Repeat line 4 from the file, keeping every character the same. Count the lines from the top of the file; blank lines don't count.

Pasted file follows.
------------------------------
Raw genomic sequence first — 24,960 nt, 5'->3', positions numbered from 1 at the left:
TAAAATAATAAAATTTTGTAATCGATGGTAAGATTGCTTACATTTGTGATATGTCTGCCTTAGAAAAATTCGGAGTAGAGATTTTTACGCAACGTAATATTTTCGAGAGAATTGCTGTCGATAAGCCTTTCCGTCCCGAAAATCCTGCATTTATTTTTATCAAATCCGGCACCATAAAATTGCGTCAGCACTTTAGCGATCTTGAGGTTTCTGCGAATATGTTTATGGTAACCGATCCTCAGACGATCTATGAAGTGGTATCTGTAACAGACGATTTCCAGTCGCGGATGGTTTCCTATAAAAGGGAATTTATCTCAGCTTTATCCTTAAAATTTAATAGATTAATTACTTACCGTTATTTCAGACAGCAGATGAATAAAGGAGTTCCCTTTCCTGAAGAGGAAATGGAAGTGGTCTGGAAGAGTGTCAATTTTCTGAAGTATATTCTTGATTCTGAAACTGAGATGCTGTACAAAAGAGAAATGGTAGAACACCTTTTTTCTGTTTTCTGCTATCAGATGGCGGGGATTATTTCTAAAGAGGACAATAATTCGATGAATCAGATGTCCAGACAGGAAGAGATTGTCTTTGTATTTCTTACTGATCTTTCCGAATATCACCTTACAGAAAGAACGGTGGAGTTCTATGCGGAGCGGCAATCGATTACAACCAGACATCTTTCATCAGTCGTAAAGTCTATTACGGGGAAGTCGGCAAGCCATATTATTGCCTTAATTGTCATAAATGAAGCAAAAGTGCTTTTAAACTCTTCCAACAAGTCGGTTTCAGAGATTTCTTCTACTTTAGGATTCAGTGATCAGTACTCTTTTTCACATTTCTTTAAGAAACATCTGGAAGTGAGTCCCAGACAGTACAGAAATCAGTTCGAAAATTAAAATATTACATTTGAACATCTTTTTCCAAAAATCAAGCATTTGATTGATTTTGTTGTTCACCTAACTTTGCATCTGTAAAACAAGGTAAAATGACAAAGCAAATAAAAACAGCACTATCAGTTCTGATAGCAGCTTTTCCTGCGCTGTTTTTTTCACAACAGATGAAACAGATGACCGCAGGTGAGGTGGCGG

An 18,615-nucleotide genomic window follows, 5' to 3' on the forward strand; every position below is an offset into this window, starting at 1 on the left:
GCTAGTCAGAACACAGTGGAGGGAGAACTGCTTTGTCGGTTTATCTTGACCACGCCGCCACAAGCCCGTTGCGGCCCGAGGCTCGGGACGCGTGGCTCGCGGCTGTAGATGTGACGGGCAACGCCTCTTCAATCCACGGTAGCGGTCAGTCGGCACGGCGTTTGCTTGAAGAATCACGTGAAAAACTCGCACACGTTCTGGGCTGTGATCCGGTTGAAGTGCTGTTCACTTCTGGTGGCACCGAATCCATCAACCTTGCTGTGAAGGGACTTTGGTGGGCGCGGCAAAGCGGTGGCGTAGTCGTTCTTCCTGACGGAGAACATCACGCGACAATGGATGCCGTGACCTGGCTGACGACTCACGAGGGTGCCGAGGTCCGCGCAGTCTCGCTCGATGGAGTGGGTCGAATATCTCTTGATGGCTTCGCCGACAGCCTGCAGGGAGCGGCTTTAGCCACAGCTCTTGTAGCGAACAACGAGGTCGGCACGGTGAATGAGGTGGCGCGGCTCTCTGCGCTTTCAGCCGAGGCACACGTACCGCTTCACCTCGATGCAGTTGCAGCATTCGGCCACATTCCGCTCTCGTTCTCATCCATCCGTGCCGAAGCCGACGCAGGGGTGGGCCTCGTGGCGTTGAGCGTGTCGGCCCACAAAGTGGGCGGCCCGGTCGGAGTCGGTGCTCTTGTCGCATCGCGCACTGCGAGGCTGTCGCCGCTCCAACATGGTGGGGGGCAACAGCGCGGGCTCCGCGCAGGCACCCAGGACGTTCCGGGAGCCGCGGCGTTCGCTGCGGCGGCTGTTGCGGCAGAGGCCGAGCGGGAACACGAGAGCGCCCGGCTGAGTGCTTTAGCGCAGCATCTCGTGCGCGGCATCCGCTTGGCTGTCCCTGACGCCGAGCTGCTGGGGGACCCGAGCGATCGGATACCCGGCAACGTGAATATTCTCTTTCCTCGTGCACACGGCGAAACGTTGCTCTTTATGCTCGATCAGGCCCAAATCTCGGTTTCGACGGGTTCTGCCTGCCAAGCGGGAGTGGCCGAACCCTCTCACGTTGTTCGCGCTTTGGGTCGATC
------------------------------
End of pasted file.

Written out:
GCTAGTCAGAACACAGTGGAGGGAGAACTGCTTTGTCGGTTTATCTTGACCACGCCGCCACAAGCCCGTTGCGGCCCGAGGCTCGGGACGCGTGGCTCGCGGCTGTAGATGTGACGGGCAACGCCTCTTCAATCCACGGTAGCGGTCAGTCGGCACGGCGTTTGCTTGAAGAATCACGTGAAAAACTCGCACACGTTCTGGGCTGTGATCCGGTTGAAGTGCTGTTCACTTCTGGTGGCACCGAATCCATCAACCTTGCTGTGAAGGGACTTTGGTGGGCGCGGCAAAGCGGTGGCGTAGTCGTTCTTCCTGACGGAGAACATCACGCGACAATGGATGCCGTGACCTGGCTGACGACTCACGAGGGTGCCGAGGTCCGCGCAGTCTCGCTCGATGGAGTGGGTCGAATATCTCTTGATGGCTTCGCCGACAGCCTGCAGGGAGCGGCTTTAGCCACAGCTCTTGTAGCGAACAACGAGGTCGGCACGGTGAATGAGGTGGCGCGGCTCTCTGCGCTTTCAGCCGAGGCACACGTACCGCTTCACCTCGATGCAGTTGCAGCATTCGGCCACATTCCGCTCTCGTTCTCATCCATCCGTGCCGAAGCCGACGCAGGGGTGGGCCTCGTGGCGTTGAGCGTGTCGGCCCACAAAGTGGGCGGCCCGGTCGGAGTCGGTGCTCTTGTCGCATCGCGCACTGCGAGGCTGTCGCCGCTCCAACATGGTGGGGGGCAACAGCGCGGGCTCCGCGCAGGCACCCAGGACGTTCCGGGAGCCGCGGCGTTCGCTGCGGCGGCTGTTGCGGCAGAGGCCGAGCGGGAACACGAGAGCGCCCGGCTGAGTGCTTTAGCGCAGCATCTCGTGCGCGGCATCCGCTTGGCTGTCCCTGACGCCGAGCTGCTGGGGGACCCGAGCGATCGGATACCCGGCAACGTGAATATTCTCTTTCCTCGTGCACACGGCGAAACGTTGCTCTTTATGCTCGATCAGGCCCAAATCTCGGTTTCGACGGGTTCTGCCTGCCAAGCGGGAGTGGCCGAACCCTCTCACGTTGTTCGCGCTTTGGGTCGATC